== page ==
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A Cold World
by [?]

So that was what I had to do. I began to see myself taking a ticket at every stop and appealing to the station-master at the next. Well, the money would last longer that way, but unless I could overcome quickly the distrust which I seemed to inspire in station-masters there would not be much left for lunch. I gave the porter all I could afford–a ha’penny, mentioned apologetically that I was coming back, and stepped into the train.

At the junction I jumped out quickly and dived into the sacred office.

“I’ve left my ticket on the dressing–that is to say I forgot–well, anyhow I haven’t got it,” I began, and we plunged into explanations once more. This station-master was even more unemotional than the last. He asked me if I knew anybody who could vouch for me–I mentioned Herbert diffidently. He had never even heard of Herbert. I showed him my gold watch, my silver cigarette case, and my emerald and diamond tie-pin–that was the sort of man I was.

“The best thing you can do,” he said, walking with me to the door,” is to take a ticket to Plymouth and speak to the station-master there–“

“This is a most interesting game,” I said bitterly. “What is ‘home’? When you speak to the station-master at London, I suppose? I’ve a good mind to say ‘Snap!'”

Extremely annoyed I strode out, and bumped into–you’ll never guess–Herbert!

“Ah, here you are,” he panted; “I rode after you–the train was just going–jumped into it–been looking all over the station for you.”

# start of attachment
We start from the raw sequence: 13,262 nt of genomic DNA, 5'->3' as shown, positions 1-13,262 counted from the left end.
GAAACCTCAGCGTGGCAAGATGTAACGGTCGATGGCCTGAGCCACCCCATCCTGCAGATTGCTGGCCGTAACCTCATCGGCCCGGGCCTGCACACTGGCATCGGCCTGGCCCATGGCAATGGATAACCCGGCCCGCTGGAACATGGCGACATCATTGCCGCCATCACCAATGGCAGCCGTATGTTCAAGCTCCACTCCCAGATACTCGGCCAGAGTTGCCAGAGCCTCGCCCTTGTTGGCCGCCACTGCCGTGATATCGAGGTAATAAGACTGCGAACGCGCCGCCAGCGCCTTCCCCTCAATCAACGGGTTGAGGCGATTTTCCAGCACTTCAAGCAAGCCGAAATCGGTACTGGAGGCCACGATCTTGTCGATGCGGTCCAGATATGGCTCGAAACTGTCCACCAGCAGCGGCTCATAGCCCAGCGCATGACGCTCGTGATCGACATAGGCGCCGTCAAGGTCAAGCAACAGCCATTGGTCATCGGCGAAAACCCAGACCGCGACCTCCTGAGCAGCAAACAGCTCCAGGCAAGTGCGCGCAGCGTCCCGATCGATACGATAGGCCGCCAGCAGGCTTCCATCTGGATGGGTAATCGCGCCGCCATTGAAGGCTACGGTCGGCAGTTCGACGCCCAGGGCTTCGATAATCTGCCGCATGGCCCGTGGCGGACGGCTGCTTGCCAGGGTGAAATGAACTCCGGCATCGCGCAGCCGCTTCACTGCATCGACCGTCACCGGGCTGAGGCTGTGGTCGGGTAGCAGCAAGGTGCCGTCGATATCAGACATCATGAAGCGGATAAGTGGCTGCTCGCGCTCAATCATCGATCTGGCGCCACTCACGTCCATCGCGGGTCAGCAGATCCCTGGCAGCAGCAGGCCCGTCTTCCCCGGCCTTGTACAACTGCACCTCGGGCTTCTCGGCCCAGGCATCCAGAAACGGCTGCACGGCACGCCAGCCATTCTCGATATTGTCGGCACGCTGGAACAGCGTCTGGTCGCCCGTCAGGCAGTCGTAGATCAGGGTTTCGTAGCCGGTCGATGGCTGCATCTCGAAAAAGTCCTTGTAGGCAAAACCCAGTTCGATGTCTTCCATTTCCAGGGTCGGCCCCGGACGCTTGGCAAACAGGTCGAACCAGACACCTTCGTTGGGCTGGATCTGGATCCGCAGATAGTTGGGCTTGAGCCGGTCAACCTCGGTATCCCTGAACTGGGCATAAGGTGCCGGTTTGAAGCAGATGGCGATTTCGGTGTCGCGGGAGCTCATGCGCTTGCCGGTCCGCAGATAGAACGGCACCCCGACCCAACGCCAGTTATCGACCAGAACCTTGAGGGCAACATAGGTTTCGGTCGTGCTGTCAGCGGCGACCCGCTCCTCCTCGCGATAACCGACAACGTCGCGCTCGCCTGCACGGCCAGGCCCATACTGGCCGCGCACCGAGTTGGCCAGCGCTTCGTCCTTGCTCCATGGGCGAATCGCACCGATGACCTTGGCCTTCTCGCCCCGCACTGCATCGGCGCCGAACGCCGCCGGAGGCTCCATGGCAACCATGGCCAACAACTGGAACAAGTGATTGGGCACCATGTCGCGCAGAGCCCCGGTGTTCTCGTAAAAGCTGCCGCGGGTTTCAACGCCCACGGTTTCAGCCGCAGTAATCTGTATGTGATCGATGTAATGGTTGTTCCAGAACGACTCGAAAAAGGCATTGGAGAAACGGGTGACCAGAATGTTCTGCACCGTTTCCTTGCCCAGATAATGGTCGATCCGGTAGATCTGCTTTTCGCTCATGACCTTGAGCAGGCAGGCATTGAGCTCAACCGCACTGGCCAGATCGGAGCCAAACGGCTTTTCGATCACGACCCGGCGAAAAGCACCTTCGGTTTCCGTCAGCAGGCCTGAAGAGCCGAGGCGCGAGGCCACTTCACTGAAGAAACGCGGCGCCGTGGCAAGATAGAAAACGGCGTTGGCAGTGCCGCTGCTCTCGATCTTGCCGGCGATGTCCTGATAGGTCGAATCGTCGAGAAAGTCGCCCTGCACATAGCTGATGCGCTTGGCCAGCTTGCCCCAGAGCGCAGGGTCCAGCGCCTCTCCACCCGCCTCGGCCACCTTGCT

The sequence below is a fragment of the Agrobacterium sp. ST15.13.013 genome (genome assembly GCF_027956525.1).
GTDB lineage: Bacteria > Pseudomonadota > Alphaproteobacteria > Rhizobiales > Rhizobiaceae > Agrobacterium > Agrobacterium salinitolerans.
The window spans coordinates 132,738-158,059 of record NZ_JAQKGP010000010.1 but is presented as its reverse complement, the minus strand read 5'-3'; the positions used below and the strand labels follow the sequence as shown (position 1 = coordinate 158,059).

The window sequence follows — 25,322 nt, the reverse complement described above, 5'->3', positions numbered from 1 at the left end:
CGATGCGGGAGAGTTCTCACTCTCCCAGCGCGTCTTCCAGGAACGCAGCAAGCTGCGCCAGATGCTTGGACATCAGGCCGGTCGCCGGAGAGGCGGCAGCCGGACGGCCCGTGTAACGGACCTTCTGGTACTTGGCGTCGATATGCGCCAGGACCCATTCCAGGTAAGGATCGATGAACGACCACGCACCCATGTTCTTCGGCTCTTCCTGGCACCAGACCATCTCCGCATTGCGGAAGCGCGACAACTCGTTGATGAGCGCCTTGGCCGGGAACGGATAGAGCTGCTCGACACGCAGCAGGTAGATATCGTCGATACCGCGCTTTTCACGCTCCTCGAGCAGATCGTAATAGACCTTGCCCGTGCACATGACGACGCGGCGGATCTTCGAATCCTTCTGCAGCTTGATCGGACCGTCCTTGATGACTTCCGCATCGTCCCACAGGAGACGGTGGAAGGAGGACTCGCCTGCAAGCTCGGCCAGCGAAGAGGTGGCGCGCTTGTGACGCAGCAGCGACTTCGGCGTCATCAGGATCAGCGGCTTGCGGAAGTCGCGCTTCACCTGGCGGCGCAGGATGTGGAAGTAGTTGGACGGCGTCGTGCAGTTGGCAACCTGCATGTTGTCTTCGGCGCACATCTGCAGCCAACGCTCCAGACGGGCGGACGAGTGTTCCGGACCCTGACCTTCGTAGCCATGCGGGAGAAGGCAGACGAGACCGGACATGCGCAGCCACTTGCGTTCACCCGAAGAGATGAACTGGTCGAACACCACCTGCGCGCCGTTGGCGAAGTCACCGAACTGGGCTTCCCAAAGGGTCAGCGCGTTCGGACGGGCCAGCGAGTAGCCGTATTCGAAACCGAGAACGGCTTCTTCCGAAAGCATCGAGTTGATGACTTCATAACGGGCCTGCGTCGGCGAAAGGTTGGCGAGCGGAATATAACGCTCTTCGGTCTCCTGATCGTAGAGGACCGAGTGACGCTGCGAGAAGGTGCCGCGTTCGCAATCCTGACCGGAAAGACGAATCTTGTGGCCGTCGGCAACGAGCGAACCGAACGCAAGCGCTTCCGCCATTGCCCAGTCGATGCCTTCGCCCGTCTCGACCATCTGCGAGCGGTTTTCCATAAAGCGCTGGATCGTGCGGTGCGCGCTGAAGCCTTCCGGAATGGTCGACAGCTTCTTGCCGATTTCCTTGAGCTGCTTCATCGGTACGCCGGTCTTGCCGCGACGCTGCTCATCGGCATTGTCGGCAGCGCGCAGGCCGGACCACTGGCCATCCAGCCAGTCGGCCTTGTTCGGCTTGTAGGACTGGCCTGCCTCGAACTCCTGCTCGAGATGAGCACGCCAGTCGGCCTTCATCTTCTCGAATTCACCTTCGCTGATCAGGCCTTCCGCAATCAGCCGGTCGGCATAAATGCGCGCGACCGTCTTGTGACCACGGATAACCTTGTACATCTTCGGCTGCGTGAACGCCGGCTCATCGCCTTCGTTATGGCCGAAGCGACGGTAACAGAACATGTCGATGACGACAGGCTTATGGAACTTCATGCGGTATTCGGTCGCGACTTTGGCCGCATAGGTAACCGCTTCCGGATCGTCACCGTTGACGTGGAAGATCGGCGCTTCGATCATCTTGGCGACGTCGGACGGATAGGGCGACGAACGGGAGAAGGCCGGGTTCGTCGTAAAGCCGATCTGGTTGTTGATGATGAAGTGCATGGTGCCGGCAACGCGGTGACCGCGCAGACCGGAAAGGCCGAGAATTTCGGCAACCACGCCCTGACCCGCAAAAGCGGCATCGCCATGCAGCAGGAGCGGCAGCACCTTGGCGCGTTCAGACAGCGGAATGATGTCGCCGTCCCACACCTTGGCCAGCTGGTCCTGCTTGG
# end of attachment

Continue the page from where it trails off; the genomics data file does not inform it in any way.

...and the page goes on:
“It’s awfully nice of you, Herbert. Didn’t I say good-bye?”

“Your ticket.” He produced it. “Left it on the dressing-table.” He took a deep breath. “I told you you would.”

“Bless you,” I said, as I got happily into my train. “You’ve saved my life. I’ve had an awful time. I say, do you know, I’ve met two station-masters already this morning who’ve never even heard of you. You must inquire into it.”

At that moment a porter came up.

“Did you give up your ticket, sir?” he asked Herbert.

“I hadn’t time to get one,” said Herbert, quite at his ease. “I’ll pay now,” and he began to feel in his pockets…. The train moved out of the station.

A look of horror came over Herbert’s face. I knew what it meant. He hadn’t any money on him. “Hi!” he shouted to me, and then we swung round a bend out of sight….

Well, well, he’ll have to get home somehow. His watch is only nickel and his cigarette case leather, but luckily that sort of thing doesn’t weigh much with station-masters. What they want is a well- known name as a reference. Herbert is better off than I was: he can give them MY name. It will be idle for them to pretend that they have never heard of me.